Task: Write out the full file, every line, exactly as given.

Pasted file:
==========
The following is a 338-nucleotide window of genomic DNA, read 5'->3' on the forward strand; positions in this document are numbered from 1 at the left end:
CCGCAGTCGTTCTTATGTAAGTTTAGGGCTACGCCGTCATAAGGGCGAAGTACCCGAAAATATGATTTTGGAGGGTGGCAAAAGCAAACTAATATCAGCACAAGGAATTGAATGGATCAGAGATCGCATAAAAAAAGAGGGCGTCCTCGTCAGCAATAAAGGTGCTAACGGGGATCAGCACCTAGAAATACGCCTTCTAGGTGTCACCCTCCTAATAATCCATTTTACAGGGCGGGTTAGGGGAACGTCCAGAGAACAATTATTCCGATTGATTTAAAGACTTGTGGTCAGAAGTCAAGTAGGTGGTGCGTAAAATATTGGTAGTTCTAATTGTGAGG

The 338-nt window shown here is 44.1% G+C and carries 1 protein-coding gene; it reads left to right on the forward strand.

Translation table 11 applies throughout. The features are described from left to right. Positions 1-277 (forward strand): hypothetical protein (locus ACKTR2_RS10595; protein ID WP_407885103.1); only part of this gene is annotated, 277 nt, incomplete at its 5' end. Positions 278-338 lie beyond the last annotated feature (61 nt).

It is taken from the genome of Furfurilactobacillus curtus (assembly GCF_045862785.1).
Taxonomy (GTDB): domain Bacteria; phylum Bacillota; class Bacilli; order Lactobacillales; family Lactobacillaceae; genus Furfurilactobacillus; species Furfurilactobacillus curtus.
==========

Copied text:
The following is a 338-nucleotide window of genomic DNA, read 5'->3' on the forward strand; positions in this document are numbered from 1 at the left end:
CCGCAGTCGTTCTTATGTAAGTTTAGGGCTACGCCGTCATAAGGGCGAAGTACCCGAAAATATGATTTTGGAGGGTGGCAAAAGCAAACTAATATCAGCACAAGGAATTGAATGGATCAGAGATCGCATAAAAAAAGAGGGCGTCCTCGTCAGCAATAAAGGTGCTAACGGGGATCAGCACCTAGAAATACGCCTTCTAGGTGTCACCCTCCTAATAATCCATTTTACAGGGCGGGTTAGGGGAACGTCCAGAGAACAATTATTCCGATTGATTTAAAGACTTGTGGTCAGAAGTCAAGTAGGTGGTGCGTAAAATATTGGTAGTTCTAATTGTGAGG

The 338-nt window shown here is 44.1% G+C and carries 1 protein-coding gene; it reads left to right on the forward strand.

Translation table 11 applies throughout. The features are described from left to right. Positions 1-277 (forward strand): hypothetical protein (locus ACKTR2_RS10595; protein ID WP_407885103.1); only part of this gene is annotated, 277 nt, incomplete at its 5' end. Positions 278-338 lie beyond the last annotated feature (61 nt).

It is taken from the genome of Furfurilactobacillus curtus (assembly GCF_045862785.1).
Taxonomy (GTDB): domain Bacteria; phylum Bacillota; class Bacilli; order Lactobacillales; family Lactobacillaceae; genus Furfurilactobacillus; species Furfurilactobacillus curtus.